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Controlling the timeline of an instance

From: ActionScript 3.0 in Flash Professional CS5 Essential Training

Video: Controlling the timeline of an instance

Controlling the playback of an animation is an important skill to have, and it goes without saying that it's sometimes necessary to control the Timelines of movie clips from within other objects. Let's take a look at the animation I have here. I'll test the movie, and you'll see the bear walks in, starts eating food out of the basket. This is an information video about how you shouldn't feed bears and how do put your food up on a rope in a tree to keep it away from a bear.

Controlling the timeline of an instance

Controlling the playback of an animation is an important skill to have, and it goes without saying that it's sometimes necessary to control the Timelines of movie clips from within other objects. Let's take a look at the animation I have here. I'll test the movie, and you'll see the bear walks in, starts eating food out of the basket. This is an information video about how you shouldn't feed bears and how do put your food up on a rope in a tree to keep it away from a bear.

So, aside from looking a little bit sloppy, this animation could be a lot better. For example, we could change the camera angles and have the animation cropped, focusing on the most important parts. So this animation is a movie clip, and I have different keyframes in the Timeline that are scaled and move the movie clip to focus on key parts of the animation. If you don't have access to the exercise files, just create any animation inside of a movie clip and then set different keyframes upon the main Timeline with different views of that movie clip.

So what we are going to do is go inside of the movie clip and communicate back to the main Timeline, and give it cues as to when it should change scenes. So, let's go to frame 1 and double-click the movie clip. So here you can see the animation. Again, if you don't have exercise files, just create any simple animation. So, when the animation starts, we want it to have the normal view, in other words the full, panned-out view.

So, the bear walks in, and then the bear starts munching on some food. I've actually already created a keyframe in the actions layer here. So we'll put a command to go to the appropriate frame on the main Timeline. The appropriate frame, if we go to Scene 1, is going to be frame 20; that's this frame right here. You can see where the keyframe is. So, let's go back into the animation. So I'll go up to frame one on the main Timeline and double-click the movie clip.

Then I'll scroll to frame 103, click on the first keyframe of the actions layer, and open up the Actions panel. So, we want to send a command to the parent. I want to use gotoAndStop so the playhead on the main Timeline isn't skipping around in different views on its own. I want to control all of that from within this movie clip. So gotoAndStop at frame 20. The problem is the parent property, if you remember, gives us a display object container, which doesn't have a property called gotoAndStop.

So we are going to Flash to treat the parent as a movie clip. So wrap the word in a parenthesis. Before the parenthesis, type MovieClip, capital M, capital C all one word. So this code tells Flash to treat the parent as a movie clip, which it is, and to gotoAndStop at frame 20. So let's the movie and see this in action. So, when the bear gets to the basket, the angle should change. There we have it! So now all there is left to do is update each one of the different scenes appropriately.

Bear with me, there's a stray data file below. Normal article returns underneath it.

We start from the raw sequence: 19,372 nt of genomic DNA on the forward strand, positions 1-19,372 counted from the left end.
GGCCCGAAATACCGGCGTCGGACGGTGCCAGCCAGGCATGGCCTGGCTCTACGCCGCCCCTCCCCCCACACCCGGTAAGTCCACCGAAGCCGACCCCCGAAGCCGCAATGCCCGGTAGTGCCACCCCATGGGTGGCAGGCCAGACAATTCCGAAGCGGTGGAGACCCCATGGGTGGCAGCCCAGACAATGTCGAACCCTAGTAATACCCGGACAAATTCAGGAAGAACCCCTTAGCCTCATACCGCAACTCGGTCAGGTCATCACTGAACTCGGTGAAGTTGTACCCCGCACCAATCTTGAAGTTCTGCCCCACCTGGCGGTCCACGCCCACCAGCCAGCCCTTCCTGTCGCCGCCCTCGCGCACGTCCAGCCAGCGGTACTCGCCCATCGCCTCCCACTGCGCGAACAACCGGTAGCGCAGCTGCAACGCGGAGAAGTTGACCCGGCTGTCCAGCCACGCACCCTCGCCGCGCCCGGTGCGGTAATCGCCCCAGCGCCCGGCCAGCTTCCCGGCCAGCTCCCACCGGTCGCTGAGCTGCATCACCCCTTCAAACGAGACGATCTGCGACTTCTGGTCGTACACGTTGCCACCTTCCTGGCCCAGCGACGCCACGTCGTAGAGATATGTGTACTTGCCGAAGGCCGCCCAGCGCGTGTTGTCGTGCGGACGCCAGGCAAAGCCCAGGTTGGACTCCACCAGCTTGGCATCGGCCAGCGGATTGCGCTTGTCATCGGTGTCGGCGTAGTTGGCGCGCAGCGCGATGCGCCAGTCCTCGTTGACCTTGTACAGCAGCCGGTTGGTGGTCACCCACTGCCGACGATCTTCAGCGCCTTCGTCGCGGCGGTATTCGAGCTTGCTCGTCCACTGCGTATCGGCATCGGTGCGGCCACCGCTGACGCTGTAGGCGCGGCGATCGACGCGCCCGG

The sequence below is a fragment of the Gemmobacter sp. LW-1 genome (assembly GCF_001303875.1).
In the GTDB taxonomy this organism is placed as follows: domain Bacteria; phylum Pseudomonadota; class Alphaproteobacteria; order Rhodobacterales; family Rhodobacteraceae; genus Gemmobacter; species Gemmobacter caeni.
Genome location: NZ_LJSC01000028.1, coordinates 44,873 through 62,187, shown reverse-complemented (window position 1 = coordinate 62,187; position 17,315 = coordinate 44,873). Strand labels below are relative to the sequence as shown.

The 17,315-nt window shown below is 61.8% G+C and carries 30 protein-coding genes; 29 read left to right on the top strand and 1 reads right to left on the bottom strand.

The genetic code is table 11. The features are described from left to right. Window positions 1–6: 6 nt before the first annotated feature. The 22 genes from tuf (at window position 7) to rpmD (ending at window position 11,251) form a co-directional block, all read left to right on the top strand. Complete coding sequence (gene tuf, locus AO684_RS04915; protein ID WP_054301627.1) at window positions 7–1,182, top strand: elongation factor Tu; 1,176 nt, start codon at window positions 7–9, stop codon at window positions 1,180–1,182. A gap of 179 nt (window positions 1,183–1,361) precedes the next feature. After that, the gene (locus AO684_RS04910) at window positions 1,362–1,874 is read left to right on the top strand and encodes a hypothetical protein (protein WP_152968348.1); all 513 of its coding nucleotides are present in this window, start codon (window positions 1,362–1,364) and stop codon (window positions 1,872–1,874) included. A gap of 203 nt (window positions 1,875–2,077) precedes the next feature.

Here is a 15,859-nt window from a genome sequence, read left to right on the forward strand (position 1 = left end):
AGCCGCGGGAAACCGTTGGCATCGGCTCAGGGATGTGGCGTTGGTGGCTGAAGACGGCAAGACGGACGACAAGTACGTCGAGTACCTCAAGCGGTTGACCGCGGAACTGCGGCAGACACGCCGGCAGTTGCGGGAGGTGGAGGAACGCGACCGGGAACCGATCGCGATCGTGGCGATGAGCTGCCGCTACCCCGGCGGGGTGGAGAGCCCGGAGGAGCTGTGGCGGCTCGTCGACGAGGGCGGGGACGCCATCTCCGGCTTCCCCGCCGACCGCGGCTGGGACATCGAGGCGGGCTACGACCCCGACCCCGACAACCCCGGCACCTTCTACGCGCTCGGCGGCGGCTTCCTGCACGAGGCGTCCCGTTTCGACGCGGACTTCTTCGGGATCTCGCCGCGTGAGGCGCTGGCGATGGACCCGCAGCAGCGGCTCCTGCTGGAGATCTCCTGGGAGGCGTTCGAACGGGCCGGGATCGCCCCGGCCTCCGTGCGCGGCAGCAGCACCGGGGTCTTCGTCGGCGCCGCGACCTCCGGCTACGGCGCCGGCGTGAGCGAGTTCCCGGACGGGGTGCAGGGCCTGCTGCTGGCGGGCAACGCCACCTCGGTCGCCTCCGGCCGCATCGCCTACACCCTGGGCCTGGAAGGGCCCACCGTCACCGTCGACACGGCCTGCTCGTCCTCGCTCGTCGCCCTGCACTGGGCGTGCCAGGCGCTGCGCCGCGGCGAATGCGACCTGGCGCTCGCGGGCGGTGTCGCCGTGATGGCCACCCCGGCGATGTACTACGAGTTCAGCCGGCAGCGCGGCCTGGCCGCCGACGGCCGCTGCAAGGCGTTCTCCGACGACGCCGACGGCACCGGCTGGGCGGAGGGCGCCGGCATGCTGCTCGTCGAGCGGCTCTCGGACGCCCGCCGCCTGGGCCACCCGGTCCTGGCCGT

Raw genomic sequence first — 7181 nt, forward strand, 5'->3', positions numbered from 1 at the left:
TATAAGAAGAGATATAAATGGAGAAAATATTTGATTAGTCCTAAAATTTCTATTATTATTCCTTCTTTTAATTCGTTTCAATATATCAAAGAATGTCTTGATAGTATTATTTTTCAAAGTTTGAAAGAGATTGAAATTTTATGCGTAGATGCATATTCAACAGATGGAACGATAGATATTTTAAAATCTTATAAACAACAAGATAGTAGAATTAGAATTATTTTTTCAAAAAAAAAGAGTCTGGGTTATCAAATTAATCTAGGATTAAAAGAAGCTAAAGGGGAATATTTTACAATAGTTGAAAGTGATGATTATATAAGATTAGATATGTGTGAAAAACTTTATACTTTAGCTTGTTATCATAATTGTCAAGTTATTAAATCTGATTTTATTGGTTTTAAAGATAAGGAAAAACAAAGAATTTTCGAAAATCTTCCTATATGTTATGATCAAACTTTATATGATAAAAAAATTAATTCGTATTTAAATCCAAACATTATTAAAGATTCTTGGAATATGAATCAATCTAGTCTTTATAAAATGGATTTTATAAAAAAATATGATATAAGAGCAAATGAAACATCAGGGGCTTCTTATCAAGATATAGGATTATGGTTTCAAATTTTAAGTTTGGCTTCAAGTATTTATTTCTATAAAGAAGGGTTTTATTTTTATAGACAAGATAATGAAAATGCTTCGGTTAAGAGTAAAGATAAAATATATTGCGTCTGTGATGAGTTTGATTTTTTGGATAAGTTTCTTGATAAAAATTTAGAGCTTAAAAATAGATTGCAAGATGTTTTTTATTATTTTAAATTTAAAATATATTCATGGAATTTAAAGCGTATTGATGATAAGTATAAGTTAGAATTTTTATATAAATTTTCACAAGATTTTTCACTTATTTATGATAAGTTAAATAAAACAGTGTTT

So, let's go back to the main Timeline. So we have a view of just the basket at frame 41, and then it pans out a little bit at frame 71. So, let's go to frame 1, go back inside the movie clip, and continue on, previewing the animation. So, the bear is eating out of the basket. Then it shows the basket by itself. So, this is a good place to show the close-up view of the basket.

Let's select that keyframe of the actions layer, on frame 196, open up the Actions panel, and we'll type the same code. Since we know where we are going from the beginning, I'll type MovieClip to start out with, capital M, capital C, some parentheses, put parent inside of the parentheses to treat the parent as a MovieClip .gotoAndStop. Then we'll pass in the frame, that's going to be 41. So, you can test the movie again. The bear goes to the basket.

There is a close shot and then the shot of just the basket by itself, and then when the basket goes up, we want to zoom out all the way. So, let's scroll forward to frame 243. That's where the animation starts of the basket going up, and in that keyframe of the actions layer, we'll do the same thing: MovieClip(parent), after the parenthesis .gotoAndStop, pass in frame 1. That will give us the original shot from the beginning.

I am just going to select this line and copy it now, and we'll apply it one more time. Close the Actions panel and go forward, and the last part of the animation is the bear reaching for the basket. So select that keyframe of the actions layer, which is on the frame 329, and open up the Actions panel, paste the code that you copied - it's Ctrl+V or Command+V to paste - and then change the frame number to 71.

Test the movie, and you can preview the entire animation. So once the bear gets to the basket, you have a close-up shot, then a close-up shot showing the basket by itself, then the basket being pulled up into the tree, and the bear trying to reach the basket, but he can't. So with dot syntax and some simple built-in properties and methods, it's easy to control Timelines of movie clips, even if they are nested within other objects.

Using the typecasting technique by wrapping the parent code inside of a movie clip, you won't have any errors either.

Show transcript

This video is part of

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  1. 3m 22s
    1. Welcome
      1m 23s
    2. Using the exercise files